Walking is a key phrase that interested players should take note of, because the gameplay in The Old City: Leviathan mostly consists of walking, stopping to look around, and reading. It’s decidedly not your traditional approach, yet a number of games such as Gone Home and The Vanishing of Ethan Carter have shown that this style of game can be enjoyable and commercially successful. Exploring the richly detailed world around you, deeply analyzing it for hidden context clues, is actually quite engaging. The more that players explore, the more they’ll potentially understand. Taking your time, and not just rushing to the end of each “level” will result in a much more complete experience.
You’ll need to rethink your approach with The Old City: Leviathan if you’ve played games in the past where character’s notes were just added fluff, often replicated level after level, and mostly passed over. Throughout the game, players will uncover journal entries that offer clues to the truth of their situation. Further exploration will uncover a toggleable box that unlocks a new chapter in the game’s 30,000 word novella, a truly complicated and interesting read in itself. The concepts throughout the game and the accompanying book probably aren’t suitable for younger gamers though, but only in the sense that they may not understand what the hell is going on. To be honest though, I’m still not quite sure what the hell is going on in The Old City: Leviathan.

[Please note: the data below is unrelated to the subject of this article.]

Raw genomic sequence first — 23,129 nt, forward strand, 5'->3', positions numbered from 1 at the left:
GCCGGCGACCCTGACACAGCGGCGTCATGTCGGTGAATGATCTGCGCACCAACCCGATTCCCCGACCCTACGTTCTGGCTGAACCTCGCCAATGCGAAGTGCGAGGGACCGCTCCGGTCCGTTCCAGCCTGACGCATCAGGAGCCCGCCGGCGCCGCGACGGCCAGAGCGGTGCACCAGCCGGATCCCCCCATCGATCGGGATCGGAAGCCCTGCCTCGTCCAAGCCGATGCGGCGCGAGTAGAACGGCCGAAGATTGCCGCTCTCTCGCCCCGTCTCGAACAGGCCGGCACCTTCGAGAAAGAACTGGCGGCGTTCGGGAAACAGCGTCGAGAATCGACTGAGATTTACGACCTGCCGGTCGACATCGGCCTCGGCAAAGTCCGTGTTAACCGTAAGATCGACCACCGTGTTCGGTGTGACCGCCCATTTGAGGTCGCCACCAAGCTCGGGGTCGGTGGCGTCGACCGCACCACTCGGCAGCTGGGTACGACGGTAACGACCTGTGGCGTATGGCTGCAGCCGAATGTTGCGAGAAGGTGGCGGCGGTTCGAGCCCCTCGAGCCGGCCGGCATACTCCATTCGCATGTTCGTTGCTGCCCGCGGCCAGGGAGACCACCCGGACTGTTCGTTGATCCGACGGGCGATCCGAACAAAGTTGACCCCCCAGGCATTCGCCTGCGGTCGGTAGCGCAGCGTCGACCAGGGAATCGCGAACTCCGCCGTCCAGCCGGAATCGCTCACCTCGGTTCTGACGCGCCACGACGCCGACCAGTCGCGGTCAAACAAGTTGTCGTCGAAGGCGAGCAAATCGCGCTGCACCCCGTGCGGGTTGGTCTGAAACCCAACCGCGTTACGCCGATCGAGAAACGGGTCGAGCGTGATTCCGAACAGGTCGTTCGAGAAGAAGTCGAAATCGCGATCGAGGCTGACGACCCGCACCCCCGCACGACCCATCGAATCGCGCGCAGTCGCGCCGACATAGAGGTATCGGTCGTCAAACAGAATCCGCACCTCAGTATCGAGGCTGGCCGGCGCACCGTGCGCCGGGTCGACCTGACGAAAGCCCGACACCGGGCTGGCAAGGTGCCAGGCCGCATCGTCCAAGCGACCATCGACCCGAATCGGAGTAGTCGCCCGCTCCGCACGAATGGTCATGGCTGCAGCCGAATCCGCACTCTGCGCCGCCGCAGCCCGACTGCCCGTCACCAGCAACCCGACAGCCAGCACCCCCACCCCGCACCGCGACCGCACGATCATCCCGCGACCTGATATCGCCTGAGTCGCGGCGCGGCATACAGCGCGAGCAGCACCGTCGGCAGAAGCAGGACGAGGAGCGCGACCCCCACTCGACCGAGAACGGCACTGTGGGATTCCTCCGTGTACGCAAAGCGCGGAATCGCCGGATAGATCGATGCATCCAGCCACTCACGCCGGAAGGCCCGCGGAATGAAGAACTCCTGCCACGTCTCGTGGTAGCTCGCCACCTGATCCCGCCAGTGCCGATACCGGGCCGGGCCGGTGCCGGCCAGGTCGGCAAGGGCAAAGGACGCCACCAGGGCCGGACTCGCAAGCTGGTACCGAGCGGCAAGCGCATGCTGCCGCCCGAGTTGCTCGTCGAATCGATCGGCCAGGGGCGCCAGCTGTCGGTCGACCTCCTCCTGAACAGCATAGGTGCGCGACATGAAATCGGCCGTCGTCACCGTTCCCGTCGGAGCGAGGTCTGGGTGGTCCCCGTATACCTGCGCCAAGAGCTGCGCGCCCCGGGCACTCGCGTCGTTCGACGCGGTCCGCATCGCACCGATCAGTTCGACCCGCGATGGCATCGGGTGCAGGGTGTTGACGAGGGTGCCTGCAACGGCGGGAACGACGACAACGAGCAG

The Old City: Leviathan is not type of game you’re going to watch some glammed-up YouTube star play, as he lets loose slightly forced, high-pitched shrieks of somewhat terror due to some monster chasing him through a dark corridor. It’s doubtful that they’ll get a fury of viewers as they read fans a 30,000 word novella over Twitch.tv, point out the Minotaur’s labyrinth symbolism behind a group of individuals called the Minotaurs that reside within the city’s labyrinth-like walls, or zoom in an a stray bullet casing on the ground and ponder what event took place there. The Old City: Leviathan is a game for educated gamers with an open mind and sense for exploration.
Not knowing what is real, despite clear evidence in front of you makes The Old City: Leviathan a quite unique experience. If you’ve ever wished for a type of game that felt more like those fascinating philosophy or fiction books that you read while in school, The Old City: Leviathan is that game. This game blurs that line between book and game so well, that it feels more like you’re playing a story rather than playing a game. It feels somewhat unfortunate that I’m constrained by my own review standards in the sense that I must actually score the game. I feel as if the overall experience is very much dependant on the person, rather than strictly on the game’s design by itself.
In my quest to not reveal too much about the game’s story, I’ll leave you with this tip: take your time, look around, and read everything. If you’re trying to decide what game to play this cold Friday night, warm up a cup of tea, turn off the lights, and be prepared to find out the truth behind The Old City: Leviathan.
|Developer: PostMod Softworks||Publisher: PostMod Softworks||Official Website|
|Version Played: Steam Release Day Build||Steam Achievements: No||Steam Cards: No|
|Buy on Steam|
For your PC Master Race purchasing pleasure, click to add the game to your glorious Steam shopping cart.